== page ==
Still Another Episcopal School Dealing with Possible Sexual ImproprietiesSt. Andrews School in Boca Raton, LA has dismissed its headmaster, Peter Benedict, Jr. and a month later announced it had hired two law firms with experience in sexual misconduct issues to represent the school. One of the firms has been charged with conducting an investigation to see if there has been any improprieties. The board has also contacted parents to find out if there are unaddressed incidents of sexual misconduct. There is no specific charge pending at St. Andrews, but the previous headmaster, the Rev. George Andrews's name has surfaced in conjunction with investigations at St. George's School in Rhode Island.
Newest Bible Translation in Emoji!Given the texting shortcuts used extensively by younger Americans, it was bound to happen. A translation of the Bible is now available using emoji and all the abbreviations used by frequent texters. The Episcopal Cafe has a sample of the new text.
PBS Interview with Presiding Bishop Curry AvailableBoth the video and a transcription of Judy Woodruff's interview of Presiding Bishop Michael Curry are now available. She interviewed him to see how things were going after 6 months in office.
Tuesday, May 24, 2016
Week Ending 5/23/16
National Cathedral Chooses New DeanBishop Budde of the Diocese of Washington has announced that the Rev. Randy Hollerith, rector of a large and thriving parish in Richmond, Virginia, has been selected as the new Dean of the National Cathedral. The previous dean, the Rev. Gary Hall, had resigned last year (see update story) saying he was too close to retirement age to carry the cathedral through an extensive fundraising effort. Hollerithl has ties to the Cathedral, and has been in his Richmond parish for 16 years. The Washington Post article gives more details on Hollerith's successful parish building and fundraising.
New Zealand Anglicans Set Goals for Gender Equity in Church OfficesWhile last week's synod meeting of the Anglican in Church in Aotearoa, New Zealand and Polynesia deferred decisions on blessing same sex marriages, they passed a resolution setting a goal of 50% representation of women in all aspects of their church's governance, including appointed boards, and at the highest levels of liturgical leadership (i.e. bishops). The resolution was sponsored by those who had attended the UN meeting on the status of women and it passed to rounds of applause.
Same Sex Marriage in the News in Scotland and South AfricaBoth the (Presbyterian) Church of Scotland and the Scottish Episcopal Church put same sex marriage on the agendas of their governing body meetings this spring. The Church of Scotland passed changes that allow ministers of their denomination to take advantage of the civil marriage laws. They have not approved any changes though that would allow same sex couples to wed in the church. That however, is the question that the Scottish Episcopal Church will vote on at its synod in early June. A commission has submitted a proposal to amend the marriage canon to allow same sex marriages. It will require votes at two successive synods to go into effect. Meanwhile, Archbishop Tutu's daughter has resigned her ministerial license rather than be suspended by the church in South Africa because she married her same sex partner in the Netherlands, home of her spouse. Archbishop Tutu and his wife were present for the wedding, and the Archbishop gave a father's blessing during the service. South Africa has had legal civil marriage for same sex couples since 2006, but the church has not changed its canons. Her resignation does not affect Reverend Canon Mpho Tutu-Van Furth's standing as a priest in the Episcopal Church. She is canonically resident in the Diocese of Washington.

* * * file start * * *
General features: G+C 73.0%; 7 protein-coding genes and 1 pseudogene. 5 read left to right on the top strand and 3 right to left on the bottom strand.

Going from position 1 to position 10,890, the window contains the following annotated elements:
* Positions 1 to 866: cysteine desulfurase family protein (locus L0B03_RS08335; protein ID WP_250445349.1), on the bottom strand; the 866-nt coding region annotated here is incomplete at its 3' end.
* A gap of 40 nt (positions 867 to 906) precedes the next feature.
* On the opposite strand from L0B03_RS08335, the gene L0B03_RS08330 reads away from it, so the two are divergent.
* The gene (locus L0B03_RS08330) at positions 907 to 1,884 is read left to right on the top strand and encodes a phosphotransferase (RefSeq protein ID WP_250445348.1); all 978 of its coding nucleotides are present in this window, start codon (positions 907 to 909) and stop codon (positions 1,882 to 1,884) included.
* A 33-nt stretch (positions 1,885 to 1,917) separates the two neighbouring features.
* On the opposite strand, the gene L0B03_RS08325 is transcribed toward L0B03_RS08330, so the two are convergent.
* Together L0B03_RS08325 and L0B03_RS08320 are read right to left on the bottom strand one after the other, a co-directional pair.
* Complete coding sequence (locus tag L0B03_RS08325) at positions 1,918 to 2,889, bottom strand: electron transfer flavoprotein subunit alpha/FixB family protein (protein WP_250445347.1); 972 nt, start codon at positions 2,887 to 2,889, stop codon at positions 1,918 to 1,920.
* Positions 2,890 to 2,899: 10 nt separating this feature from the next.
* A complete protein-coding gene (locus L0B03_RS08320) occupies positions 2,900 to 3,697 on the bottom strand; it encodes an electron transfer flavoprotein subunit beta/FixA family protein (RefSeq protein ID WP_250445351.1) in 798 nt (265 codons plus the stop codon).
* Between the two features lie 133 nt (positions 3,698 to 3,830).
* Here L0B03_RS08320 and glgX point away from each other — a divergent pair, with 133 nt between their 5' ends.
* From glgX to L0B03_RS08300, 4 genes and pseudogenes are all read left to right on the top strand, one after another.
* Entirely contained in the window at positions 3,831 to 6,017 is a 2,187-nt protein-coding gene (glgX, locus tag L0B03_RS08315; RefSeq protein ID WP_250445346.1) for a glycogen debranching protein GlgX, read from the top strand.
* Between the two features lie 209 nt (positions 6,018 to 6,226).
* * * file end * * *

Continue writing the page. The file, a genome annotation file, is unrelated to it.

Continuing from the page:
Initial Court Ruling Disappoints St. James Newport BeachThe initial court ruling on whether the restrictive covenant forbidding sale of St. James Church in Newport Beach has disappointed that congregation. The original donor of the land was sued by Bishop Bruno because they claimed that they had not removed restrictions on the church property that barred its use for anything other than a church. The trial court has ruled that the restrictions were lifted on all three parcels of land donated by the company in the 1980s. The company claimed it had only removed the restrictions on parcels being bused for parking. The company is considering appealing. For more on the dispute, you can pick up the threads at this Update post.
Bishops of Four Rebuilding Dioceses Meet with President of the House of Deputies in PittsburghOn May 10-11, Bishops from Fort Worth, South Carolina, San Joaquin and Pittsburgh met with Gay Jennings, the President of the House of Deputies, and Sally Johnson, Chancellor to Jennings. The bishops of the four dioceses have met periodically to discuss common issues and news. The meeting in Pittsburgh allowed them to also brief Jennings on what was happening in the dioceses. The Diocese of South Carolina e-news has an article on the meeting and a picture.
Monday, May 16, 2016
Week Ending 05/16/16
Virginia Bishops Are Working on Transgender Policy for Church Schools
The three bishops of the Diocese of Virginia, Diocesan bishop Shannon Johnston, Suffragan Bishop Susan Goff, and Assisting Bishop Ted Gulick have issued a statement that they are carefully working on a policy for the Church Schools of the diocese, (and for other diocesan related organizations and camps) that will address controversies that have arisen in fully including transgender students. The principles that will infuse the policy are sensitive to the needs of transgender students and parents, educators, psychologists, and others involved with the schools. There are six official Church Schools, some of which are day schools and some that take boarders. The diocese elects a single board of trustees that oversees all six schools while granting much autonomy to individual boards at each school. The six are Christchurch (Middlesex County) St. Catherine's (Richmond), St. Christopher's (Richmond), St. Margaret's (Tappahannock) Stuart Hall (Staunton), and St. Stephen's and St. Agnes School (Alexandria). Three of the schools are single sex schools. One Additional Richmond school, the Anna Julia Cooper School is considered an "related institution" for the diocese. The Cooper School is a middle school with ties to the Church Schools in Richmond. In addition the policy would affect the diocesan summer camps run at Shrine Mont. The Episcopal High School in Alexandria is independent and it is not clear if any policy developed by the diocese will apply to it.